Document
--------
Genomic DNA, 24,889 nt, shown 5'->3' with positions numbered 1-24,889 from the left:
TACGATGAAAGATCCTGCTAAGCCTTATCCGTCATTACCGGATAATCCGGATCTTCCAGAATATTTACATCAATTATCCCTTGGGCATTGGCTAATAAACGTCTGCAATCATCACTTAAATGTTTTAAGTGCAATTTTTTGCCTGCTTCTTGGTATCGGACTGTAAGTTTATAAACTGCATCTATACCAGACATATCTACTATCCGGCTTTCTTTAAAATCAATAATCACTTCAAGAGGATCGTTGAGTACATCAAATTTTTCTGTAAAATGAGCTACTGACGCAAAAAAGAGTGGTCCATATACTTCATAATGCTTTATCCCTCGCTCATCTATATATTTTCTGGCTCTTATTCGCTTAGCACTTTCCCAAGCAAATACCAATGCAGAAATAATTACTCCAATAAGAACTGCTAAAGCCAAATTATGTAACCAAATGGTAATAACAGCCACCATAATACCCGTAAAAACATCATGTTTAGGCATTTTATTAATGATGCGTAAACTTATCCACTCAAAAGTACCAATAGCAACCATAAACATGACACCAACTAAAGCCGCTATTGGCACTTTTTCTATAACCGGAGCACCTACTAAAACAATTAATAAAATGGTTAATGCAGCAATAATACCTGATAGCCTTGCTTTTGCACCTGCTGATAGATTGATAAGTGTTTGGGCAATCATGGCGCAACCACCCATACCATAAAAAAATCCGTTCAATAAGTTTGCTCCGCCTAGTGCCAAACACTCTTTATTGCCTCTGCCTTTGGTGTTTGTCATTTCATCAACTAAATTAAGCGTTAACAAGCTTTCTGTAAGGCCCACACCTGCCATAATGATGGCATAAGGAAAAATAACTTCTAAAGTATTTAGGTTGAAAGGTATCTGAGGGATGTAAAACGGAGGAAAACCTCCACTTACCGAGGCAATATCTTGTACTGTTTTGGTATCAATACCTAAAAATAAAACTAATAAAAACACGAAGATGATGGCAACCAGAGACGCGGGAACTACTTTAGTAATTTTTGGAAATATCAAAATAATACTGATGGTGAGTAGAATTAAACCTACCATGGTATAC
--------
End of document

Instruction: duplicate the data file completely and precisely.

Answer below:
Genomic DNA, 24,889 nt, shown 5'->3' with positions numbered 1-24,889 from the left:
TACGATGAAAGATCCTGCTAAGCCTTATCCGTCATTACCGGATAATCCGGATCTTCCAGAATATTTACATCAATTATCCCTTGGGCATTGGCTAATAAACGTCTGCAATCATCACTTAAATGTTTTAAGTGCAATTTTTTGCCTGCTTCTTGGTATCGGACTGTAAGTTTATAAACTGCATCTATACCAGACATATCTACTATCCGGCTTTCTTTAAAATCAATAATCACTTCAAGAGGATCGTTGAGTACATCAAATTTTTCTGTAAAATGAGCTACTGACGCAAAAAAGAGTGGTCCATATACTTCATAATGCTTTATCCCTCGCTCATCTATATATTTTCTGGCTCTTATTCGCTTAGCACTTTCCCAAGCAAATACCAATGCAGAAATAATTACTCCAATAAGAACTGCTAAAGCCAAATTATGTAACCAAATGGTAATAACAGCCACCATAATACCCGTAAAAACATCATGTTTAGGCATTTTATTAATGATGCGTAAACTTATCCACTCAAAAGTACCAATAGCAACCATAAACATGACACCAACTAAAGCCGCTATTGGCACTTTTTCTATAACCGGAGCACCTACTAAAACAATTAATAAAATGGTTAATGCAGCAATAATACCTGATAGCCTTGCTTTTGCACCTGCTGATAGATTGATAAGTGTTTGGGCAATCATGGCGCAACCACCCATACCATAAAAAAATCCGTTCAATAAGTTTGCTCCGCCTAGTGCCAAACACTCTTTATTGCCTCTGCCTTTGGTGTTTGTCATTTCATCAACTAAATTAAGCGTTAACAAGCTTTCTGTAAGGCCCACACCTGCCATAATGATGGCATAAGGAAAAATAACTTCTAAAGTATTTAGGTTGAAAGGTATCTGAGGGATGTAAAACGGAGGAAAACCTCCACTTACCGAGGCAATATCTTGTACTGTTTTGGTATCAATACCTAAAAATAAAACTAATAAAAACACGAAGATGATGGCAACCAGAGACGCGGGAACTACTTTAGTAATTTTTGGAAATATCAAAATAATACTGATGGTGAGTAGAATTAAACCTACCATGGTATAC